To gather the information, a stratified random sample of California and Montana residents will be contacted by telephone through a random-digit dialing process. Those contacts who agree to participate in the study will be asked an introductory set of questions to determine their pre-existing knowledge of fuels reduction treatments. The respondents will be informed that a more in-depth, self-administered video questionnaire will be mailed to them. Upon receipt of the video, participants will also be asked to watch the videotape; answer questions on the attached answer sheet; and return the answer sheet to the Forest Service researchers in a postage-paid, pre-addressed envelope included with the initial mailing. After two weeks, a reminder post card will be sent to all participants who have not responded. A week later, a second, duplicate videotape will be sent to all participants who have not responded. After resending the duplicate video, no additional contact will take place with participants.

The information will be collected by a university research survey center and will be analyzed by a Forest Service researcher and a researcher at a cooperating university who are experienced in applied economic nonmarket valuation research and survey research.

At present the Forest Service, Bureau of Land Management, Bureau of Indian Affairs, National Park Service, Fish and Wildlife Service, and many State agencies with fire protection responsibilities are planning to embark on an ambitious and costly fuels reduction program for fire risk reduction without a clear understanding of the public's opinion on which treatments are most effective or even desirable. Information collected in this research will help natural resource and fire managers to better understand the public's opinions on fuels reduction activities and what type of media could be more effective in conveying information to the public.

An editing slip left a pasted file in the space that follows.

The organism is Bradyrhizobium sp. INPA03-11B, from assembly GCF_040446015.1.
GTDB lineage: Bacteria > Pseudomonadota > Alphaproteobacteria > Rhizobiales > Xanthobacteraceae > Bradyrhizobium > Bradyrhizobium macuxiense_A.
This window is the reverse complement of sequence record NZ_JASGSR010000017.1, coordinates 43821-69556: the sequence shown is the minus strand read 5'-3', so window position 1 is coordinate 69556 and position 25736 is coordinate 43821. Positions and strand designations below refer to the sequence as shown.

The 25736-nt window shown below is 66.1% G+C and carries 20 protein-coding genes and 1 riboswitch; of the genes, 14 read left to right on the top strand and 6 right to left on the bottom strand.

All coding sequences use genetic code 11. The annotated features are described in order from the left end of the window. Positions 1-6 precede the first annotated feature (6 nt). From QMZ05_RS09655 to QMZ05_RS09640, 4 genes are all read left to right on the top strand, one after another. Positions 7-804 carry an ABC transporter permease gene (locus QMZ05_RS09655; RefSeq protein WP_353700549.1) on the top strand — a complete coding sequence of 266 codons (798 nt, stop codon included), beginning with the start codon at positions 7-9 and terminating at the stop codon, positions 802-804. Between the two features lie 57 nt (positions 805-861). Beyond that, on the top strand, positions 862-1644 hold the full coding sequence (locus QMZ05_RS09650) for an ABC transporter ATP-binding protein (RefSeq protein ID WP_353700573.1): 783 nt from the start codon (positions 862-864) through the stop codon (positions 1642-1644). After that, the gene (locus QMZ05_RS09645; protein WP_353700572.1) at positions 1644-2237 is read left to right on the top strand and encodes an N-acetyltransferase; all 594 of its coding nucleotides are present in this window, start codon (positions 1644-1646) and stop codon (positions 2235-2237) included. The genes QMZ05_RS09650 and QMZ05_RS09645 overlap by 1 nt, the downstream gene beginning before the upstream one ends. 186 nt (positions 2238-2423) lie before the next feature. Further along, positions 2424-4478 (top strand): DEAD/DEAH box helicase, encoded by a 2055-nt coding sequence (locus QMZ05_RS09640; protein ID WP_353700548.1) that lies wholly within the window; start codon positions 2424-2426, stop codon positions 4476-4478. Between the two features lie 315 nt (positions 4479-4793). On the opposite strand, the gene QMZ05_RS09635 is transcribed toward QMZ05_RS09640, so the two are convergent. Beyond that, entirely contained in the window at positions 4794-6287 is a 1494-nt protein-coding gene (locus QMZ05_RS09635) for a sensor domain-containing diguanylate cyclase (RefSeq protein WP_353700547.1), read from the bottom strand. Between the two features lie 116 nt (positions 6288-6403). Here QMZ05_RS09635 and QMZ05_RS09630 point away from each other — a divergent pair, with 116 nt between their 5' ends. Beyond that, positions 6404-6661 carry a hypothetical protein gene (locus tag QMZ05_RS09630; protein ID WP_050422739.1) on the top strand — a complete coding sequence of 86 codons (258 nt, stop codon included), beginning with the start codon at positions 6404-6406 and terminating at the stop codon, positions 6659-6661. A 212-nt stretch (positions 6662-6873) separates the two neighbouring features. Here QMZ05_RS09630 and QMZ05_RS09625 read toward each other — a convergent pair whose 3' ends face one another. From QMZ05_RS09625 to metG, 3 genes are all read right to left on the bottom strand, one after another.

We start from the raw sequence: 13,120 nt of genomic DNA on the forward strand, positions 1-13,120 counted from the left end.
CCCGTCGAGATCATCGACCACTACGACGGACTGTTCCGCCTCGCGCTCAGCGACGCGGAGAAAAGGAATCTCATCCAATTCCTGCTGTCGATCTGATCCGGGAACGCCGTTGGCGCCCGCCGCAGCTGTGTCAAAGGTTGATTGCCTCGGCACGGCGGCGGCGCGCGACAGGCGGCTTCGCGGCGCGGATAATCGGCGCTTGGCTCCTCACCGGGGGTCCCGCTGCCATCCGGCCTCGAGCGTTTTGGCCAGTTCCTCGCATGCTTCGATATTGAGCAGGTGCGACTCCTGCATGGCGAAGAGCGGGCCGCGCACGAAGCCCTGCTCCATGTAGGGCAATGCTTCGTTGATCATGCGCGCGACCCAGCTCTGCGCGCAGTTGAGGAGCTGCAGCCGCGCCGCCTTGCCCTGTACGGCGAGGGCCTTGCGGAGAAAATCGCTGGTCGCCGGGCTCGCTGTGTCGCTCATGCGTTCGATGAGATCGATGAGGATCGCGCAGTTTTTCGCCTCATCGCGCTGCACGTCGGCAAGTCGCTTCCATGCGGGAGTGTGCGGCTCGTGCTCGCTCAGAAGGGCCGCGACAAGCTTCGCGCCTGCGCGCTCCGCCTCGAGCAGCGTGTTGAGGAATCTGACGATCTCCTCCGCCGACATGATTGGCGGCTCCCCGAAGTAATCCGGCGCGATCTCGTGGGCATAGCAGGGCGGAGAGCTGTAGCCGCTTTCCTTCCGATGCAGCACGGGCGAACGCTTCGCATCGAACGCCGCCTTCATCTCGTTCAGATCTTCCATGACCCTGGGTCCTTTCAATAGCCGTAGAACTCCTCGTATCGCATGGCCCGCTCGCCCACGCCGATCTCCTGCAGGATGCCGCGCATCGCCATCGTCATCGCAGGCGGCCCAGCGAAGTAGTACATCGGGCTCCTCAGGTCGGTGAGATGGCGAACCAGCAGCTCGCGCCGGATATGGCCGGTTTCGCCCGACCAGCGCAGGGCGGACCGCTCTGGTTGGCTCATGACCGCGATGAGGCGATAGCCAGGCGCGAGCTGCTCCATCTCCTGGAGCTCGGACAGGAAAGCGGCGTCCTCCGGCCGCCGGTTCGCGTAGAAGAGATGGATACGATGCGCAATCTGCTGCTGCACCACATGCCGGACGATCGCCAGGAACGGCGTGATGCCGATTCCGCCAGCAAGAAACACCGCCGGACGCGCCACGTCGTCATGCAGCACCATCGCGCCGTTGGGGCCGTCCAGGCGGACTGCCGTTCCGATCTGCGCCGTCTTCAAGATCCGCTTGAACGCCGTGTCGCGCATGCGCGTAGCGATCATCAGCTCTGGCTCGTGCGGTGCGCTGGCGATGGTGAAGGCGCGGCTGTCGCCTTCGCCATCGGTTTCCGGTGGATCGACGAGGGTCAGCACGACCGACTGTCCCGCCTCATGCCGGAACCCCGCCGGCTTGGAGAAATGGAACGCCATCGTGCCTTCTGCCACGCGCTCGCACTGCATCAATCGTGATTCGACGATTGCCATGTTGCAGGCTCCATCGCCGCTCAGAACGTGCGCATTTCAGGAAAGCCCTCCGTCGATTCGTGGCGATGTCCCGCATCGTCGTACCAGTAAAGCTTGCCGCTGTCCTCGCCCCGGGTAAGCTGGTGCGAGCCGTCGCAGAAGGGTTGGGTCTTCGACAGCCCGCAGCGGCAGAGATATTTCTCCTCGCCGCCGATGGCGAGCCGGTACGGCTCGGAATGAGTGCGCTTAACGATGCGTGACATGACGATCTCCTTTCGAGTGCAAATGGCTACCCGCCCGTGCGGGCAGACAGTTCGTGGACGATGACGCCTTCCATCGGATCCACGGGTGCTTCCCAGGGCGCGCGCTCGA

Estimate of Annual Burden: 30 minutes.

Type of Respondents: Stratified random sample of heads of households.

Estimated Annual Number of Respondents: 1000.

Estimated Annual Number of Responses per Respondent: 1.

Estimated Total Annual Burden on Respondents: 500 hours.

Comment is invited on: (1) Whether this collection of information is necessary for the stated purposes and the proper performance of the function of the agency, including whether the information will have practical or scientific utility; (2) the accuracy of the agency's estimate of the burden of the collection of information, including the validity of the methodology and assumptions used; (3) ways to enhance the quality, utility, and clarity of the information to be collected; and (4) ways to minimize the burden of the collection of information on respondents, including the use of automated, electronic, mechanical, or other technological collection techniques or other forms of information technology.

All comments received in response to this notice, including names and addresses when provided, will be a matter of public record. Comments will be summarized and included in the submission request toward Office of Management and Budget approval.

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Dated: February 8, 2005.

Bov B. Eav,

Associate Deputy Chief for Research & Development.

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[FR Doc. 05-3122 Filed 2-17-05; 8:45 am]